Sexual Assault Outreach

Titan Athletes produced an "Its On Us" video in Spring 2016 to affirm that all Titans have a responsibility for helping to shape a campus culture free of sexual violence and sexual assault!

Illinois Wesleyan University will not tolerate sexual assault of any kind, including that of date or acquaintance rape. Attempted rape or sexual assault is also prohibited. Sexual violence refers to physical sexual acts perpetrated against an individual will; or where an individual is incapable of giving consent due to the use of drugs or alcohol or because of intellectual or other disabilities.

To better understand students' experiences of sexual violence on campus, Illinois Wesleyan University took part in the HEDS Consortium Sexual Assault Campus Climate Survey in Spring 2015. An overview of the information collected is represented in this summary report, and has been widely shared in a number of venues across campus. Change comes from understanding how the lived experiences of students on our campus differ from the community we intend to cultivate. Our hope is that the open sharing of this information will move us to engage in critical conversations that will further shift our campus culture to reflect the educational community free of violence and intimidation, and fully inclusive of all people, that we aspire to.

 

 

What is Sexual Misconduct/Violence?

Sexual misconduct/violence refers to physical sexual acts perpetrated against a person’s will or where an individual is incapable of giving consent due to an intellectual disability or use of drugs and/or alcohol. Sexual misconduct/violence can occur between friends, classmates, spouses, romantic interests, acquaintances or strangers. Examples of sexual violence include rape, sexual assault, sexual battery, sexual harassment, and sexual coercion.  Dating violence, domestic violence, and stalking are also serious offenses.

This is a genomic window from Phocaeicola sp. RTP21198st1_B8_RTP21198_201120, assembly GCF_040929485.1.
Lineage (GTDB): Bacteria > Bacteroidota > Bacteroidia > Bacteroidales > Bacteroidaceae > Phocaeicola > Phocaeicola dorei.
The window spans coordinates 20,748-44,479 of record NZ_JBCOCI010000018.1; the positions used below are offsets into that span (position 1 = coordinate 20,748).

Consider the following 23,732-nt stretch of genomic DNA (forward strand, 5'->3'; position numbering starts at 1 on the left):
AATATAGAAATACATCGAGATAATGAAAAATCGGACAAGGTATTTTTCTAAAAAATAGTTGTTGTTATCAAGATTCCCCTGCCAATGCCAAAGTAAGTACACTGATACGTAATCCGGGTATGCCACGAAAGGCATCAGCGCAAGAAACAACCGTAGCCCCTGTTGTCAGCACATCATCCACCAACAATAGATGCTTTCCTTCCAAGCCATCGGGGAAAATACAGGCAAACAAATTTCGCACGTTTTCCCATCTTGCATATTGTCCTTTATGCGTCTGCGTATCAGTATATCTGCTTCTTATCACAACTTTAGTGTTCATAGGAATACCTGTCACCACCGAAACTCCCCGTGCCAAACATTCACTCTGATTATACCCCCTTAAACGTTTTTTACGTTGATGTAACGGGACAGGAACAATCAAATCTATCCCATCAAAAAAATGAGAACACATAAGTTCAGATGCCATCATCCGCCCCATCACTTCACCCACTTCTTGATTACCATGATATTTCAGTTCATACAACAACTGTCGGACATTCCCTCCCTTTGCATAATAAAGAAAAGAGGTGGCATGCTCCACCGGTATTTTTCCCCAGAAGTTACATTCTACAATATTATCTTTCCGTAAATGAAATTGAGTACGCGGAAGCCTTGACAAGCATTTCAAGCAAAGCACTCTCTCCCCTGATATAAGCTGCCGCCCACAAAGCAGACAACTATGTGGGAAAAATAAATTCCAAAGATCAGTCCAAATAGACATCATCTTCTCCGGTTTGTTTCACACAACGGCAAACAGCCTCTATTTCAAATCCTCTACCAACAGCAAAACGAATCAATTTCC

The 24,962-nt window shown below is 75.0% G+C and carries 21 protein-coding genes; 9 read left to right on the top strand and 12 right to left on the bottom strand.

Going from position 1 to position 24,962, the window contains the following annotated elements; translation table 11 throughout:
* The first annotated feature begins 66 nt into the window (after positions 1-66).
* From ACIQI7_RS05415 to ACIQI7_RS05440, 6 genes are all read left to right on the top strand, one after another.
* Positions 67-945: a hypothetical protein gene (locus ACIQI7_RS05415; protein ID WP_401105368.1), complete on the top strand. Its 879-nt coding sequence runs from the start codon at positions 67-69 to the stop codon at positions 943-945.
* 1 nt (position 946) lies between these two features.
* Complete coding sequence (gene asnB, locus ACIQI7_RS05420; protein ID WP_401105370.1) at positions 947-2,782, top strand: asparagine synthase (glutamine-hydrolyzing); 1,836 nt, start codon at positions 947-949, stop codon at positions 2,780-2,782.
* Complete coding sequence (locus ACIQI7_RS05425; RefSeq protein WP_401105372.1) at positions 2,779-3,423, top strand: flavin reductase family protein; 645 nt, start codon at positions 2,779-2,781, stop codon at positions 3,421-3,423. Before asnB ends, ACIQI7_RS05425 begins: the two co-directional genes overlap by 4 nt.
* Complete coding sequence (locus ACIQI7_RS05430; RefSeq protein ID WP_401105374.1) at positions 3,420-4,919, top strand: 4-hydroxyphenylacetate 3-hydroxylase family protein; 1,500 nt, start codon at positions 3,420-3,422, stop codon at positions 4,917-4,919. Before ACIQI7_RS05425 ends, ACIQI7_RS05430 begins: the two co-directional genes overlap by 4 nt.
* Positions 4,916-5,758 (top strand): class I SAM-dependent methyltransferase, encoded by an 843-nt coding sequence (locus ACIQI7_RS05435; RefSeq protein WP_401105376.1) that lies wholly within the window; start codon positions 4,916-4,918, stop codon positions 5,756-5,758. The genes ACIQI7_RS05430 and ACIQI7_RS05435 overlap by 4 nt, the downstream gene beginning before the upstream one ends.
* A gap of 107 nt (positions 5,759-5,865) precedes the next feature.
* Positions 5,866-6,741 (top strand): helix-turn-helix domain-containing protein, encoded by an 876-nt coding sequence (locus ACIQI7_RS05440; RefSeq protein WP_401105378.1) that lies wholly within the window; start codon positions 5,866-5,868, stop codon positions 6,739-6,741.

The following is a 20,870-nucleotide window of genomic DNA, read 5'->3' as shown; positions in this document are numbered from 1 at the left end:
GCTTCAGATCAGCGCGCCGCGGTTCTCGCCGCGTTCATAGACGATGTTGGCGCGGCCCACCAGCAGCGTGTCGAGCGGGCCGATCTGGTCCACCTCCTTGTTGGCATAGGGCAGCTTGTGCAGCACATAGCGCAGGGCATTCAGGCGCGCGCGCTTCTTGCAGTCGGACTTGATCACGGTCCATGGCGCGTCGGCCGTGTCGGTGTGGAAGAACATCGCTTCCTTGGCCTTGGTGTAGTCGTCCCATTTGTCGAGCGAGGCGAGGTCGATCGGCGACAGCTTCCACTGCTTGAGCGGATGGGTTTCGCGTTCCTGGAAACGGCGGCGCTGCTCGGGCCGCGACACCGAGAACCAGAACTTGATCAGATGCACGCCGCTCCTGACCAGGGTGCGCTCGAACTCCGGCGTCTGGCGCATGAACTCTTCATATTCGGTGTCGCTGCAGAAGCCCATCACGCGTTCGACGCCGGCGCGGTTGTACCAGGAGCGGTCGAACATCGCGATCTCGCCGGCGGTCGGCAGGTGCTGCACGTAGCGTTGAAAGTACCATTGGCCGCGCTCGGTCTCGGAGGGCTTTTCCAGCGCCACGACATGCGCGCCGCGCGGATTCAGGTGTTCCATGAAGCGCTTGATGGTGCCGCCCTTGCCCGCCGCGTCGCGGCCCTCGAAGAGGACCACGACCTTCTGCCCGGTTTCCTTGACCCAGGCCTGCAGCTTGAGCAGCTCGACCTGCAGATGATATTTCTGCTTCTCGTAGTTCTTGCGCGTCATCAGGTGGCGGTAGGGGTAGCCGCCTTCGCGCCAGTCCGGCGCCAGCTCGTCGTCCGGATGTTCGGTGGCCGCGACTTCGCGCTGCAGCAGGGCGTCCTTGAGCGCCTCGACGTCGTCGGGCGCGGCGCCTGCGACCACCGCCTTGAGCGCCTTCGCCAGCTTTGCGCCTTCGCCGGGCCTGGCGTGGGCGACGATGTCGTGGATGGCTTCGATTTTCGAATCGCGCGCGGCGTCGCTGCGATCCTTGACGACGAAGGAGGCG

Sexual harassment is also a form of sexual misconduct.  Sexual harassment is a form of discrimination on the basis of sex. Sexual harassment is unwelcomed conduct of a sexual nature. Unwelcomed conduct includes conduct that an individual did not solicit or incite and that the individual regarded as undesirable or offensive. Sexual harassment includes any unwelcome sexual advances, requests for sexual favors, and other verbal, nonverbal, or physical conduct of a sexual nature when: (1) submission to such conduct is made either explicitly or implicitly a term or condition of an individual's employment or academic status; (2) submission to or rejection of such conduct by an individual is used as the basis for academic or employment decisions affecting such individual; or (3) such conduct has the purpose or effect of substantially interfering with an individual's work or academic performance; or creating an intimidating or hostile work or educational environment.  Sexual Harassment can include:

 

 In January 2014, the Obama Administration released this PSA to focus attention on ending sexual violence on campuses.

Sexual Violence